Swim Speed Workouts Week 1-2: “One-Arm Sam” or “Finding the Inner Shark”

The Swim Speed Test Team is a group of volunteers that is testing out Sheila Taormina’s new book of waterproof swim workouts before it releases in March. Here’s what testers thought of the second workout, which you can download and try out for yourself (see below).

Swim Speed Workouts Test Team logoTEST TEAM SUMMARY OF WORKOUT 1-2:

Rich R. (The Phoenix Coming Off Injury): I played a lot of golf growing up and I learned to break my swing down into components so that I knew where I was at any point. Today, when I coach kids in hockey, I tell them the power comes from the back leg when crossing over. The crossover is the end of the movement, but if they miss it, then the movement isn’t as powerful.

I don’t know why I never equated that to swimming, but today the light went on for me. Catch, diagonal component, and finish. I feel like I can segment the stroke now like I was able to do with my golf swing. I also didn’t realize how little attention I was paying to the diagonal component and especially to the finish of the stroke. Having drills where I was able to focus on each part of the drill really allowed me to connect it all together. I feel like my stroke is becoming more connected now. And my times at the end of the workout were faster than at the beginning.

Craig P. (The Olympic Speed Racer): A good workout for isolating the different phases of the underwater pull.  The combination of doing one-arm drills while simultaneously focusing on individual phases of the underwater pull allowed me to get a better overall feel for the pull.

Ronald R. (The First-Time Ironman): This workout showed me some moments of what a great catch must be like. I could feel myself surging forward when the water felt solid. After practicing with the tubing for a week, my catch is starting to change.

Jennifer M. (The Coach): Who knew drills could make you so tired? I realize now that I have not been really focusing until now. My drilling in this workout was much better than it’s been in all my previous years of swimming. I’m no longer just going through the motions.

Greg S. (The 10x Ironman): There was a bit of a learning curve for me on the drills but that resolved fairly quickly.  It helped, as instructed, to review the drill cards before going to the pool. This workout helped me get a better feel for the water, even during the workout. The better water feel during the swim was most obvious during the 4×75 sets of 50 swim and 25 horizontal scull, as a result of the alternating intervals.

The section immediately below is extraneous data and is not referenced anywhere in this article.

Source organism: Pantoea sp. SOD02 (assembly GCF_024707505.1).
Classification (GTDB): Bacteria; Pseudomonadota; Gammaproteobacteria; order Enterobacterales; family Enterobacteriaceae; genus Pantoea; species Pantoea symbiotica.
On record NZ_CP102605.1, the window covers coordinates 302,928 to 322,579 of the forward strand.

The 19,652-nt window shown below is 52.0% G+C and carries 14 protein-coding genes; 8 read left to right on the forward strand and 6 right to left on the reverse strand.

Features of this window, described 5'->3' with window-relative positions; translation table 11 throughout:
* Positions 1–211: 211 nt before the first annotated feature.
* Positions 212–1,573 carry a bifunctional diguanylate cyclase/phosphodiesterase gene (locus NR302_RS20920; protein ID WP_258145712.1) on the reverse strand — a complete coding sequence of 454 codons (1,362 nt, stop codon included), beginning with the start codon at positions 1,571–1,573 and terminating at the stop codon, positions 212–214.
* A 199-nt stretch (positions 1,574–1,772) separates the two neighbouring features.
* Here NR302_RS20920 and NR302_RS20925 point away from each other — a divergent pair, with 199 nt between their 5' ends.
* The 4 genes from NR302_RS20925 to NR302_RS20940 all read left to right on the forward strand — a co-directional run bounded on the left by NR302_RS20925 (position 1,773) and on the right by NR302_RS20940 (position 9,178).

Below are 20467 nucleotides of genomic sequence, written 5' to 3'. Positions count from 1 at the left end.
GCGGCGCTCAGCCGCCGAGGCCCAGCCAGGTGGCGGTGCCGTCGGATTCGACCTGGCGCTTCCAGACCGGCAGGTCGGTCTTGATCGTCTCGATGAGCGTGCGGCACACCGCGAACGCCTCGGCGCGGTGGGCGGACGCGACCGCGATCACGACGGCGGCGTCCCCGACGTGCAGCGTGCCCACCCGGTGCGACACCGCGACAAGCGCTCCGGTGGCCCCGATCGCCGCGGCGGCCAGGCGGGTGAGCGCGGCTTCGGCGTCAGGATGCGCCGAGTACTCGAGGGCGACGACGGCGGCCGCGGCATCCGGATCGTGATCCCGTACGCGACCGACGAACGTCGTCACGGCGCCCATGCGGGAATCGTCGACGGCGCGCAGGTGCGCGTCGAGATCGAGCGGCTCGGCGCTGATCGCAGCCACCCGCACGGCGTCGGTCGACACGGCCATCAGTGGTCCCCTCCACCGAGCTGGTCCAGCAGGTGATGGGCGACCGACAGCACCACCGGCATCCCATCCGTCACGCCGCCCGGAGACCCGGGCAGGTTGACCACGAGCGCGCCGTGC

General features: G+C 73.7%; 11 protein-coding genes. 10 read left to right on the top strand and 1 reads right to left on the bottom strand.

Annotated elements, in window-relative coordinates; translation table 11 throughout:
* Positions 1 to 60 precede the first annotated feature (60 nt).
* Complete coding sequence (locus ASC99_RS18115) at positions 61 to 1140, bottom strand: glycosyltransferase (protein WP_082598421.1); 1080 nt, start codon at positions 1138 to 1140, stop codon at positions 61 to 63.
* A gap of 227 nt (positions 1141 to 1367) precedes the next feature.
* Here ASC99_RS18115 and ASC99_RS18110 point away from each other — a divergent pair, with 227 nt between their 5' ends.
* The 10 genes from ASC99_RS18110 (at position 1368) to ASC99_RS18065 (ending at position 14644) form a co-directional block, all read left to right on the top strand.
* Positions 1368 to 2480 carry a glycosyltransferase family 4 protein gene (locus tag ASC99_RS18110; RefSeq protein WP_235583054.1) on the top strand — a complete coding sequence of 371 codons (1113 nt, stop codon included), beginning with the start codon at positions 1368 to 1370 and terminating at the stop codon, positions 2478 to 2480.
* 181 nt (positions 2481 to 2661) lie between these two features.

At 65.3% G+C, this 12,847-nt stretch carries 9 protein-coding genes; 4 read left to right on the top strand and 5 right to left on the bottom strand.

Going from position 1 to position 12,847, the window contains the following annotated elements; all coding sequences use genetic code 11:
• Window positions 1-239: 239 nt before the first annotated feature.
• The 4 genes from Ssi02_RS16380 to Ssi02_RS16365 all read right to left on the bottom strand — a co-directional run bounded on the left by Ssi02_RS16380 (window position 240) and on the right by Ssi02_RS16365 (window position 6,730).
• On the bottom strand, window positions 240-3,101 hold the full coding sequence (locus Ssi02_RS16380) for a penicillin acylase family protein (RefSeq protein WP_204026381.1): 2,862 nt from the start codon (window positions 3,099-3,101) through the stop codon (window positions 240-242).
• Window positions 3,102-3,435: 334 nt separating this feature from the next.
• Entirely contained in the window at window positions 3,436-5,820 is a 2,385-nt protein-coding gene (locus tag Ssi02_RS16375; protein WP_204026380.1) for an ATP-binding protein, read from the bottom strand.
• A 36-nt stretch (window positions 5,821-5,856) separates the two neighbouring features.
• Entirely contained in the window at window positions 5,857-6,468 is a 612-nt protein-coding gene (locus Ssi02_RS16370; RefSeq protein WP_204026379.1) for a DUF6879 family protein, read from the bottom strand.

Catherine L. (The Number Cruncher): My first impression completing it was that this workout took more mental energy than physical energy. If I had to name this workout I would call it “Finding the Inner Shark by Pulling at the Sea Grass.” Swimming today slowed me in such a manner that it reminded me of swimming in shallow open water where I would pull myself along the grass to swim through it and get to deeper water. That’s my progress today — the realization that I have lost focus on my underwater pull. These workouts are going to help me get where I need to be. The in-depth focus and concentration on the underwater pull was enlightening.

Chad L. (The Sprint Speed Racer): Loved this workout (until the kicks)! First, it really made me focus on every aspect of the pull. Second, it made me realize how far I need to go: I could tell when I wasn’t focusing on the pull phases. I need a lot more work to have it come together.

Rebecca B. (The Open-Water Swimmer): Our swimming group felt there was too much one-arm drilling for one workout, but we really liked the 200s for building yardage. There is serious talk among our group about starting 10 minutes early in order to get the full number of yards. As for progress, it’s hard to say yet, but I think working with the tubing and focusing on drills is making my core stronger as well as the front of the deltoid muscle.

Michelle S. (The Beginner Swimmer): The first few laps my arms felt heavy from the previous workout which means something happened! The scull drill and one-arm pull with kickboard drills were awesome for engaging my lower abs and focusing concentration on high elbow catch.  As a beginner, swimming can be complicated and being able to compartmentalize and focus on one aspect really helps with improvement. The one-arm drills really work in terms of feeling the water and getting a catch!  I felt more confident with my stroke in the free and swimming almost felt like second nature at times!

Rhoden G. (The Soldier): The sculling is a great way to really get a feel for the water with the hands…The drills helped me focus on each portion of the stroke…Up to the bonus set, I was able to stay on the fastest times, but this set was not for the beginner. It was tough – a great cardio/leg challenge – but I was not able to stay up there, so I dropped the times a little and came in with just enough to get back on.

Scott P. (The Ironman Trainee): The looks you get when doing the Tarzan drills are always interesting. I find it interesting that at this point there really have not been any long, sustained distances. Even the 400 warm-up sets on Saturday were really just connected 100s.

TRY THE FIRST TWO WEEKS OF SWIM SPEED WORKOUTS YOURSELF! Based on our Test Team feedback, you will be swimming noticeably faster after two weeks on the Swim Speed program. You’ll have developed a high-elbow catch and a better feel for the water. You’ll have begun to strengthen your core, and your swimming fitness will be rising rapidly. Click here to learn how.


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